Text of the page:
Eric Desplinter, 33, of Chino Hills and Gabrielle Wallace, 31, of Rancho Cucamonga had gone missing Saturday afternoon as they were heading toward Cucamonga Peak.
They were finally located Wednesday evening and a rescue operation was launched to get them off the mountain. The pair was flown to the Mount Baldy fire station for medical evaluation and to be reunited with family members.
Appearing healthy, Desplinter spoke to reporters overnight and shared his gratitude toward his rescuers.
"We're very grateful to be found tonight. I'm ready to get to bed and get some rest," he said.
When asked how the pair survived, Desplinter said they rationed food.
#BREAKING: Both missing hikers, who got lost on Mt. Baldy for FIVE days, have been reunited with family. Eric Desplinter says they rationed food to survive. @ABC7 https://t.co/GNbSgeeZ1r pic.twitter.com/4jgEd6t4DV— Veronica Miracle (@ABC7Veronica) April 11, 2019
"We rationed our food, drank water through a life straw, kept as warm as possible."
He added that he and Wallace lost the trail, had a slip while going to Cucamonga Peak and decided to descend through a valley that was more treacherous than they had anticipated.
The San Bernardino County Sheriff's Department said the rescue began when a search team in Cucamonga Canyon found two sets of footprints and began following them. The search team alerted the command post and provided coordinates for a helicopter to fly over the area. The aviation crew then spotted a camp fire and the two missing people.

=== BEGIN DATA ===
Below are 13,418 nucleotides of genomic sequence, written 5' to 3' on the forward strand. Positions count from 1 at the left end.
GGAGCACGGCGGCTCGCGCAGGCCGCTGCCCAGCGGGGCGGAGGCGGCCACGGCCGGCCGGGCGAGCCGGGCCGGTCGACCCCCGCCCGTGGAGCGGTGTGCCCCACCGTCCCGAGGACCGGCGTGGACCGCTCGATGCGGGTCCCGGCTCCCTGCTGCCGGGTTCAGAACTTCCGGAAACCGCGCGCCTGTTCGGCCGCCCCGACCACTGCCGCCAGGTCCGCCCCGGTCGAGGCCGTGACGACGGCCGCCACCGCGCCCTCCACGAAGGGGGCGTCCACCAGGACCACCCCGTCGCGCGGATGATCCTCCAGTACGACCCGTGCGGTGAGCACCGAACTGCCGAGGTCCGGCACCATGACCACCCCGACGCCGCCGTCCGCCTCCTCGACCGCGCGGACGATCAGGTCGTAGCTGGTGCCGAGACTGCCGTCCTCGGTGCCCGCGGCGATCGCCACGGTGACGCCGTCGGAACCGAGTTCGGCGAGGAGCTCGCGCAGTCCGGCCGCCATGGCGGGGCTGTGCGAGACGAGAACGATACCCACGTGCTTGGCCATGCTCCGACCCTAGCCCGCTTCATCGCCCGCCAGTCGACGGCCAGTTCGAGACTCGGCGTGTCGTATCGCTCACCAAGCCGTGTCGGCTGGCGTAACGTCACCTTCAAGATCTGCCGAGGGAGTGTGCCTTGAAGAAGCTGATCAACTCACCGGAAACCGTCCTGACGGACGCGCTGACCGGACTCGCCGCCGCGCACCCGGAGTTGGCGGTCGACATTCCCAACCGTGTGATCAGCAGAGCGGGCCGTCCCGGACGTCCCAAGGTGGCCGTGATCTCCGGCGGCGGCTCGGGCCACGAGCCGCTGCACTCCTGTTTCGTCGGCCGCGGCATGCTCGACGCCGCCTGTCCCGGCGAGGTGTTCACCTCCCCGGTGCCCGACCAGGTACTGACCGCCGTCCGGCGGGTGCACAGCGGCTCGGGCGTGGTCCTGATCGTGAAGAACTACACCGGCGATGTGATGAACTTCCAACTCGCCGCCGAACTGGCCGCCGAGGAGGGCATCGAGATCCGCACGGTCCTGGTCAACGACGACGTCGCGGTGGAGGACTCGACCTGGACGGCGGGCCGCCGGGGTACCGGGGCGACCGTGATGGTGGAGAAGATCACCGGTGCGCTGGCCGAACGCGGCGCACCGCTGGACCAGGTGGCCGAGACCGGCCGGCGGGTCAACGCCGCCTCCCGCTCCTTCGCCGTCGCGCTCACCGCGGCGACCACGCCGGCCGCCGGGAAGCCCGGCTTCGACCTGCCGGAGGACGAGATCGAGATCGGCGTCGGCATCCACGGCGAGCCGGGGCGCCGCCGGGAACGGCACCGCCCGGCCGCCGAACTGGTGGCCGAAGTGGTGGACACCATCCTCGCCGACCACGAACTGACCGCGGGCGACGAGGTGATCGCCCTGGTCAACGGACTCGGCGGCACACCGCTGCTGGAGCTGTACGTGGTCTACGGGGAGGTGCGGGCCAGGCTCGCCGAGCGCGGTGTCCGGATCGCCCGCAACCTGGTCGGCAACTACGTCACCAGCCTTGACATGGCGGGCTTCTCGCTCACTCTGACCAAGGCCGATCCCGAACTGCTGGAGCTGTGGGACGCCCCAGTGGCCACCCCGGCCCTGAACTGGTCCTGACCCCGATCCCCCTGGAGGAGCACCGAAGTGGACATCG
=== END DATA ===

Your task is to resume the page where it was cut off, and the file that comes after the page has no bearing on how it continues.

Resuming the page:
Desplinter and Wallace had set out earlier Saturday with a group of four people, but two of them turned back halfway through out of concerns about the danger of the trail.
#breaking both hikers missing near Mt Baldy have been found alive; rescue operation currently underway— Rob McMillan (@abc7robmcmillan) April 11, 2019
Missing hikers are being flown to Mt. Baldy fire station for further evaluation, and will be reunited with family and loved ones there.— Rob McMillan (@abc7robmcmillan) April 11, 2019
Desplinter and Wallace decided to continue on toward Cucamonga Peak. When they didn't return that evening, a search effort was launched.
They had been described as experienced hikers carrying equipment such as spiked shoes and ice axes, so authorities had remained hopeful about their survival on the mountain even as there was no sign of them.
Dozens of members of search-and-rescue crews had been combing 19,000 acres of the mountainous area by ground and air since they were reported missing.
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